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Don Burleson Blog 









Oracle Biometrics Security

Oracle Database Tips by Donald Burleson

Password management has become a major drain on corporate resources, especially those with dozens of applications, each with their own passwords cryptic passwords requirements, and password aging methods.  As a result, end-users are forced with write-down lists of their passwords, and some larger Oracle shops have a full-time employee dedicated to fixing "I forgot my password" issues.   

For complete support for biometric single sign-on for any Oracle databases, just call for Oracle biometrics support.

The use of passwords to validate access rights dates back to Roman times, and thousands of years ago Roman soldiers memorized spoken passwords to gain access to camps.  I imagine that the Romans probably used Roman passwords phrases, maybe like these:

  • Sharpei Diem - Seize the wrinkled dog
  • DBA Non Carborundum - Don't let the DBA wear you down
  • Quantum materiae materietur marmota monax si marmota monax materiam possit materiari? - How much wood would a woodchuck chuck if a woodchuck could chuck wood?
  • Domino vobiscum - The pizza guy is here
  • Fac ut gaudeam - Make my day

Anyway, as our access requirements became more sophisticated over the next two millenniums, the age-old problem of using passwords has caused its own data security crisis.    Managing database security has always been a daunting challenge and there are two age-old problems with traditional password-based access:

  • Too Many Passwords - Single sign-on tools such as IBM's Resource Access Control Facility (RACF) and Oracle single sign-on (SSO) have been quite expensive to manage.  Single sign-on tools only work for specific types of applications (i.e. web pages, Oracle sign-on), and comprehensive single sign-on tools have failed miserably.
  • Cryptic passwords - Because individual applications desire to make their users change passwords frequently and to use non-obvious passwords (including numbers, at least 7 characters long), end-users everywhere are being forced to write-down their many passwords.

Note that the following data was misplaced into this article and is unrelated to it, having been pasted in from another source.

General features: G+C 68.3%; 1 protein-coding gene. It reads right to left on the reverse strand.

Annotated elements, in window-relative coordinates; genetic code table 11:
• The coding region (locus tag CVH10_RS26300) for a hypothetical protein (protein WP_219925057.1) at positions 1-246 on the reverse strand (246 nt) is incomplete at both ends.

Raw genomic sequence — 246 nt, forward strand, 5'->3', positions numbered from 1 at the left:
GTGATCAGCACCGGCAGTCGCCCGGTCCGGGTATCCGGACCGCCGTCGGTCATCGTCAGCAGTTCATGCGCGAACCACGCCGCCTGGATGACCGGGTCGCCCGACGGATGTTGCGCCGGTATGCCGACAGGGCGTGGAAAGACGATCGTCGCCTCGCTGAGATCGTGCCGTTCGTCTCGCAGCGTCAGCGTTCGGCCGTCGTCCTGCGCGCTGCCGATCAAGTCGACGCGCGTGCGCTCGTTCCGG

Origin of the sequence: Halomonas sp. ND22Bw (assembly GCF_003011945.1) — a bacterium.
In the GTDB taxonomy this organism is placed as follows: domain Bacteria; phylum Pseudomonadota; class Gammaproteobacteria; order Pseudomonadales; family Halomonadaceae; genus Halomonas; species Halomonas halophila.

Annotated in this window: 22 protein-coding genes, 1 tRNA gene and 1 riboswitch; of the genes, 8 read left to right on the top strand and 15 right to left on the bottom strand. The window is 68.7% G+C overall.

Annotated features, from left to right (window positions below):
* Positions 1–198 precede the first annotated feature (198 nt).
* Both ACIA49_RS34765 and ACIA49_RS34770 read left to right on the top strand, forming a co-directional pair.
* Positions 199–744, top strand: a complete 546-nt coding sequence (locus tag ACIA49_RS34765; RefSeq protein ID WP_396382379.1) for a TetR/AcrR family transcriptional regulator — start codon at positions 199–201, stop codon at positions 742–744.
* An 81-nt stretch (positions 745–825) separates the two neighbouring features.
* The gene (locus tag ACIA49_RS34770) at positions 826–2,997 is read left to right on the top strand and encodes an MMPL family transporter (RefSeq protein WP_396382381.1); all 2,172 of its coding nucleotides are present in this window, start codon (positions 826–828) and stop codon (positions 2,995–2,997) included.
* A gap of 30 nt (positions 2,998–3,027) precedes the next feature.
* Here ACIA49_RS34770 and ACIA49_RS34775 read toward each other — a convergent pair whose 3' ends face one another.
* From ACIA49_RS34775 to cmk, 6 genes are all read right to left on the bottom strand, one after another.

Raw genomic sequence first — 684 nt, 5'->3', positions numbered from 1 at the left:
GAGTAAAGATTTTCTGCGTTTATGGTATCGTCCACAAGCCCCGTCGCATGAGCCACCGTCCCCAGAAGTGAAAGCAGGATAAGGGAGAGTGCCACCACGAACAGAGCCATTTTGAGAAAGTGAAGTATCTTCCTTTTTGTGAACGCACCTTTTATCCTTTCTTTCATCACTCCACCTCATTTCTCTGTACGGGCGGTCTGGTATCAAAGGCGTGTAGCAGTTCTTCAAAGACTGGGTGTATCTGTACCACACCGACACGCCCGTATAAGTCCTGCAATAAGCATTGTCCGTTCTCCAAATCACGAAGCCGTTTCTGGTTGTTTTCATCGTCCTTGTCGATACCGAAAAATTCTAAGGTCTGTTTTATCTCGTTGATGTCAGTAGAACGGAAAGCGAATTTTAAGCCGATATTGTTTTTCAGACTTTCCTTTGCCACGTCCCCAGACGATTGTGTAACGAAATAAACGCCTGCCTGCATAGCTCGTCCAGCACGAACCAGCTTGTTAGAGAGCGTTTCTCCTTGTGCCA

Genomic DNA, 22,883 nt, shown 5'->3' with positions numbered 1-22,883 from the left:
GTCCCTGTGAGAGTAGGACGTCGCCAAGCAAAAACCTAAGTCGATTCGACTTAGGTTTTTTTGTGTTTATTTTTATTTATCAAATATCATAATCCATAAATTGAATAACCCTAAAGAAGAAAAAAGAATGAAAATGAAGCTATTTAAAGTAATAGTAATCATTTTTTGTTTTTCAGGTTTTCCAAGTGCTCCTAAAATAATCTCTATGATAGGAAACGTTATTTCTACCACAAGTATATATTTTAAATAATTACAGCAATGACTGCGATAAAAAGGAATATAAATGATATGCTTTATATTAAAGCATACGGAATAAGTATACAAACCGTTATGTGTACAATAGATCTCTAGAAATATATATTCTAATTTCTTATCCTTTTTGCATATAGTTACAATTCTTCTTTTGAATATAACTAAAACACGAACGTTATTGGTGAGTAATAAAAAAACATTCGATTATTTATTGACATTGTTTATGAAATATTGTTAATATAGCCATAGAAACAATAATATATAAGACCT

With end-users bypassing the security by keeping lists of passwords, Oracle database security managers are challenged to find alternate ways to positively identify end-users and control their access to confidential database information.

Who Goes There?

The positive identification of an end-user is the most critical component of any biometrics application and there have been several areas where external identification technology has been explored:

  • Iris Recognition - The human iris is as distinctive as a fingerprint.  The cameras are expensive, but the technology is being effectively-used by US border control.
  • Fingerprint recognition - This is the most cost-effective and widely-used positive recognition technology today with units available for under $40.
  • Facial Recognition - Used only by governments today, high-speed computers are used to identify individual faces from different perspectives.

Tongue recognition - The human tongue is unique, but the display of the tongue proved both messy and embarrassing. Tongue piercing and messy saliva hindered efforts to develop an effective optical tongue reader.

Iris recognition is used by the United States Immigration and Border Control to positively identify travelers.  The technology now offers cameras that capture a reliable iris image from all international travelers entering the USA.

Fingerprint recognition has become inexpensive and reliable and low-cost fingerprint readers are now available for positive identification.  The output from these devices is interfaced with specialized software to perform proxy invocations of Oracle database applications.

Iris Camera

Fingerprint reader

Lets take a closer look at biometrics for Oracle databases.

Fingerprint biometrics and Oracle

Fingerprint readers have been around since the 1980's when they were used by the government for access to classified military and research areas.  This fingerprint technology was refined such that even a severed finger could not be used to gain access and only a real, live finger would trigger system access.  Most of the fingerprint readers have a very small footprint (less than 50 megabytes of disk), and plug-and-play with Windows XP machines, plugging into USB devices.